Working party to help sort Sidmouth’s dementia needs
No new respite care at Stowford Lodge, but building won’t close until alternative found promises DPT chief executive
A WORKING party of five town councillors and five members of the public with interests in dementia, has been set up to help solve Sidmouth’s needs in helping those with mental illness problems.
There were some emotional outbursts at Monday’s town council meeting, mostly over the proposed closure of Stowford Lodge for its respite care.
The message, from more than 50 people who filled the Arts Centre, was clear. Respite care is imperative to preserve the health and sanity of carers.
Iain Tulley, chief executive of the Devon Partnership NHS Trust, which owns Stowford Lodge, apologised to carers, representatives of care groups and others, for not meeting with them sooner.
You may also want to watch:
He said: “One of the things that is clear about Stowford Lodge and about services for older people with mental health problems, is we are not very good at engaging with the local public.
“Our Trust has one overarching mission, to provide services good enough for my family. If they are not good enough for my mum, then they are not good enough.”
- 1 'Let’s get out of the stranglehold this killer virus has had on our lives' by staying home
- 2 Retired GP's 'curated anthology' of fly fishing experiences
- 3 Sidmouth artist paints a picture of hope for the NHS
- 4 East Devon author launches satirical book
- 5 Sad loss at Beer Albion
- 6 Lottery funding for fishermen's shed project
- 7 Friends of the Byes are helping to to save life on earth starting with a bramble bank
- 8 Police to use ANPR cameras to enforce Covid rules across Devon
- 9 Sid Valley Practice appeals for help during vaccine rollout
- 10 Sidmouth vaccinations are off to a good start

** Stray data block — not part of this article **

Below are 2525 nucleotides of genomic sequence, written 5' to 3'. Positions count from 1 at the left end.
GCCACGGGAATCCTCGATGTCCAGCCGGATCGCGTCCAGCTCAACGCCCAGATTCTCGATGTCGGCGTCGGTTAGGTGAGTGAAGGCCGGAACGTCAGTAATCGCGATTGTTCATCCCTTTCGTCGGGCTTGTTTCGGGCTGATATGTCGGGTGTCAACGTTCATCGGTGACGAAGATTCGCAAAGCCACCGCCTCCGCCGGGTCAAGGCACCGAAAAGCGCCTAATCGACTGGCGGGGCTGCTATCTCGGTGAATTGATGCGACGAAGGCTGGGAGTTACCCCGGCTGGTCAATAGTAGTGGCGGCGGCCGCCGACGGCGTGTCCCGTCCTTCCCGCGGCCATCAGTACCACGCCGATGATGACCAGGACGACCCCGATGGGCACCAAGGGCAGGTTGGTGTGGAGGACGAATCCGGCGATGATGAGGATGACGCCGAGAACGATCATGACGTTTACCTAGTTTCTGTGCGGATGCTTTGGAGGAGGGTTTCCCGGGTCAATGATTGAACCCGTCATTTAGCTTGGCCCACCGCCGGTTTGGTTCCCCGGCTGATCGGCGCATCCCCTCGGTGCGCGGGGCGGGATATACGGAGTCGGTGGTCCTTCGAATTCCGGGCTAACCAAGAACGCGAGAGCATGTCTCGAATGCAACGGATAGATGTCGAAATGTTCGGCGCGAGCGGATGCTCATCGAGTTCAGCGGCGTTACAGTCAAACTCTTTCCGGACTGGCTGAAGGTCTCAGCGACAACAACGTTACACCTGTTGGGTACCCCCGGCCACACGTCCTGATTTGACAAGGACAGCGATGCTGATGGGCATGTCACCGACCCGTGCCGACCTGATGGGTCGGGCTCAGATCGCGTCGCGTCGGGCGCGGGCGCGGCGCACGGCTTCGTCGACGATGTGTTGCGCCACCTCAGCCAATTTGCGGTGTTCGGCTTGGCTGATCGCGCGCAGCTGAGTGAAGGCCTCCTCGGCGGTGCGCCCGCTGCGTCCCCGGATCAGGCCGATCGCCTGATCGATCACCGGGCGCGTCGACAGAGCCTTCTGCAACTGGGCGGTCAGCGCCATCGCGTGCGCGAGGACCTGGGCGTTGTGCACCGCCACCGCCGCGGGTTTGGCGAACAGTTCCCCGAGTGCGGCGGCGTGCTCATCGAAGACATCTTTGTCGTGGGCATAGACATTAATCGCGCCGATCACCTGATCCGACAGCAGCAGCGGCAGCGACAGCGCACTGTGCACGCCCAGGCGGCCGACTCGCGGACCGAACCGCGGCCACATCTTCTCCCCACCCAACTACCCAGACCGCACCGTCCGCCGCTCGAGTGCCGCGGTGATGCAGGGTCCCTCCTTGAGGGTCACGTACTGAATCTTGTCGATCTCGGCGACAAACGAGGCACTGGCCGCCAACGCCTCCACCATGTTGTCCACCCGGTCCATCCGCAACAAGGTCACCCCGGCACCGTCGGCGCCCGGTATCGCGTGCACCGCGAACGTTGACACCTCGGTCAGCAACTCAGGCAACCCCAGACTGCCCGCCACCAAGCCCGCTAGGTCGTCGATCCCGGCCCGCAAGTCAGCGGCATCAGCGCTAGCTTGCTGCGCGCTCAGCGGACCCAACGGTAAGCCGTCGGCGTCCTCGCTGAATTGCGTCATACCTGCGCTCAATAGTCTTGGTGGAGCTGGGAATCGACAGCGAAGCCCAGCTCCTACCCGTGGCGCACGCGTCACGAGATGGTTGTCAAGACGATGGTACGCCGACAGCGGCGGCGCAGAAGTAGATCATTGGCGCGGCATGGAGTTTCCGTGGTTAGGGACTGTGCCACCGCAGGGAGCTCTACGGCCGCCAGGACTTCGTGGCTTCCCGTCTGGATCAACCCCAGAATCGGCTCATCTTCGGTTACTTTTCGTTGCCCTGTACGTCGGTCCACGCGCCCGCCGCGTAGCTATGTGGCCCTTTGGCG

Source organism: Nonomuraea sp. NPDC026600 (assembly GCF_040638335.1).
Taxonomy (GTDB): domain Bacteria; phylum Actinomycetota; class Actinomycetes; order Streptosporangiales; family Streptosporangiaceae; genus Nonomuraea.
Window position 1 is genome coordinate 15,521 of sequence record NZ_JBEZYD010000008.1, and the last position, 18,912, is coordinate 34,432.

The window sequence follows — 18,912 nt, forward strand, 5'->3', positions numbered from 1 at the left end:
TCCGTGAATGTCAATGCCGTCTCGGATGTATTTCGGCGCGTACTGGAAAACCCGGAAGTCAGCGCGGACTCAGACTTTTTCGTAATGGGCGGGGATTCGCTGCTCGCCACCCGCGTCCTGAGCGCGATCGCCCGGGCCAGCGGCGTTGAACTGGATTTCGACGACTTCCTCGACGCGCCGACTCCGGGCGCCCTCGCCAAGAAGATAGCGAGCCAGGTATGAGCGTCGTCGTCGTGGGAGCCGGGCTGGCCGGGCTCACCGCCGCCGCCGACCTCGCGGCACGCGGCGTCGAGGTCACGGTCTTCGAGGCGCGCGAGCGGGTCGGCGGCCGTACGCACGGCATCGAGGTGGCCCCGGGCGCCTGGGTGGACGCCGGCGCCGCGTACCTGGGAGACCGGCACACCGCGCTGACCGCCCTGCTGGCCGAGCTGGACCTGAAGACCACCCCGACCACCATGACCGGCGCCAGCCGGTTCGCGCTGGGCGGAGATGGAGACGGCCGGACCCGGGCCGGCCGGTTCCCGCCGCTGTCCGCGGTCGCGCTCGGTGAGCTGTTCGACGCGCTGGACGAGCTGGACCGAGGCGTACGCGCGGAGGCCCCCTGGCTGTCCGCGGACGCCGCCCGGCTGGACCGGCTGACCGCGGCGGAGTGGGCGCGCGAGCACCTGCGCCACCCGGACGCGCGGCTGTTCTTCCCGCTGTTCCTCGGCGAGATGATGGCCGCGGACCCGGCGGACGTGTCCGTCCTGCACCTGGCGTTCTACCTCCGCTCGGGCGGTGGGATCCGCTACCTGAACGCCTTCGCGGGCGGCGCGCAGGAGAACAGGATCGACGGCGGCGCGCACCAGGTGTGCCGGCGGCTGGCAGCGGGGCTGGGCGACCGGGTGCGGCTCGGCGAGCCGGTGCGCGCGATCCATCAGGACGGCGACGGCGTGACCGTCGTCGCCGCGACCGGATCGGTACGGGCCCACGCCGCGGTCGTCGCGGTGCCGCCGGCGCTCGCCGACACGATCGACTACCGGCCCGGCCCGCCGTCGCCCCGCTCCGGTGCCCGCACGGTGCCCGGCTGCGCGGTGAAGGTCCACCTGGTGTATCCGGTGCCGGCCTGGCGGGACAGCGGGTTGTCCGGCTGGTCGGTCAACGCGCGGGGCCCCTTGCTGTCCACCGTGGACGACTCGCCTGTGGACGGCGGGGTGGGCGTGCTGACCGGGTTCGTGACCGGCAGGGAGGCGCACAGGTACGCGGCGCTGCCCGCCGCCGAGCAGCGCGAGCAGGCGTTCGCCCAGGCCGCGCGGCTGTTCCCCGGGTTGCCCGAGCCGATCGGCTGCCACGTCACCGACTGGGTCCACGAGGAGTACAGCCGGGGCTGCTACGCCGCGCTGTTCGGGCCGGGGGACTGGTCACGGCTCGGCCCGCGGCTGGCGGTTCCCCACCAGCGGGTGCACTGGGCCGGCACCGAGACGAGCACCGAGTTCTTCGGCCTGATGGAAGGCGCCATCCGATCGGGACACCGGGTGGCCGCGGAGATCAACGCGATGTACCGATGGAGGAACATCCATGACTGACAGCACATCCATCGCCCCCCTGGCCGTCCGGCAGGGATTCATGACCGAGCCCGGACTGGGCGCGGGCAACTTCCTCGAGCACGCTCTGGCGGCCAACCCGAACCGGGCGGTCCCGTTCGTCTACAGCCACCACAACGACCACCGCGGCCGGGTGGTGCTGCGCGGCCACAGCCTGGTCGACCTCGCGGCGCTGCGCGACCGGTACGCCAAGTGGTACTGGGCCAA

He shocked the meeting by explaining that while there are 551 people suffering from dementia in Sidmouth, the amount received for Devon mental health is less than nine percent of the NHS budget, which is over a billion pounds.
“Over the next 10 years it will become an even greater problem. About 90 percent of resources are tied up meeting the needs of 30 percent of the people.”
He said more money was spent on dealing with patients suffering from cancer, heart ailments and diabetes.
He stressed the Trust no longer provided respite care, which is why numbers at Stowford Lodge were dwindling.
John Doe, cares for his wife who has Alzheimer’s. He questioned the reasoning for closing down the purpose-built facility, which had 15 people using it when his wife first went there four years ago.
“Patients are not being referred. I have been looking for somewhere for my wife and there is nowhere. What am I to do?”
Mr Tulley assured the meeting that Stowford Lodge would not be closed until a suitable, alternative location is found to offer assessments, early intervention and therapeutic day treatments (not day care) facilities.
The DPT would, he added, work closely with Devon County Council, NHS Devon and others to back provision of respite.